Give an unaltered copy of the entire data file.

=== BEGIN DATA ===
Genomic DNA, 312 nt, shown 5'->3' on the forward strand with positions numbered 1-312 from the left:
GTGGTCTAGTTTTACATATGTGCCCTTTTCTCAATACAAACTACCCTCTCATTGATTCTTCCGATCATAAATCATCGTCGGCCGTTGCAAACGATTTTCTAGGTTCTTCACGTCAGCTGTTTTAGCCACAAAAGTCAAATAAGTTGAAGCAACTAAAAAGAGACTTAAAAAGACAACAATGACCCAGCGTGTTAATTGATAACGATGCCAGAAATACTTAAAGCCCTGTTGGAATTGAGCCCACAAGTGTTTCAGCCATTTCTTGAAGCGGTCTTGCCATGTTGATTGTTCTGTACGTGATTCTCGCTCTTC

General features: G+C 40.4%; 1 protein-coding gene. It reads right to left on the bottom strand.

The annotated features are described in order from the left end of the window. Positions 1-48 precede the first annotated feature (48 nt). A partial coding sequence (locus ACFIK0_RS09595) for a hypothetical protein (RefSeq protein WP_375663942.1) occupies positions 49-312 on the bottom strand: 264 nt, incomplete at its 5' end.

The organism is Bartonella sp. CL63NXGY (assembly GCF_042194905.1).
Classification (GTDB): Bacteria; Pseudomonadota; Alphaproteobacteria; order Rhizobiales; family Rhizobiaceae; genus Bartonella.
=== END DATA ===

Genomic DNA, 312 nt, shown 5'->3' on the forward strand with positions numbered 1-312 from the left:
GTGGTCTAGTTTTACATATGTGCCCTTTTCTCAATACAAACTACCCTCTCATTGATTCTTCCGATCATAAATCATCGTCGGCCGTTGCAAACGATTTTCTAGGTTCTTCACGTCAGCTGTTTTAGCCACAAAAGTCAAATAAGTTGAAGCAACTAAAAAGAGACTTAAAAAGACAACAATGACCCAGCGTGTTAATTGATAACGATGCCAGAAATACTTAAAGCCCTGTTGGAATTGAGCCCACAAGTGTTTCAGCCATTTCTTGAAGCGGTCTTGCCATGTTGATTGTTCTGTACGTGATTCTCGCTCTTC

General features: G+C 40.4%; 1 protein-coding gene. It reads right to left on the bottom strand.

The annotated features are described in order from the left end of the window. Positions 1-48 precede the first annotated feature (48 nt). A partial coding sequence (locus ACFIK0_RS09595) for a hypothetical protein (RefSeq protein WP_375663942.1) occupies positions 49-312 on the bottom strand: 264 nt, incomplete at its 5' end.

The organism is Bartonella sp. CL63NXGY (assembly GCF_042194905.1).
Classification (GTDB): Bacteria; Pseudomonadota; Alphaproteobacteria; order Rhizobiales; family Rhizobiaceae; genus Bartonella.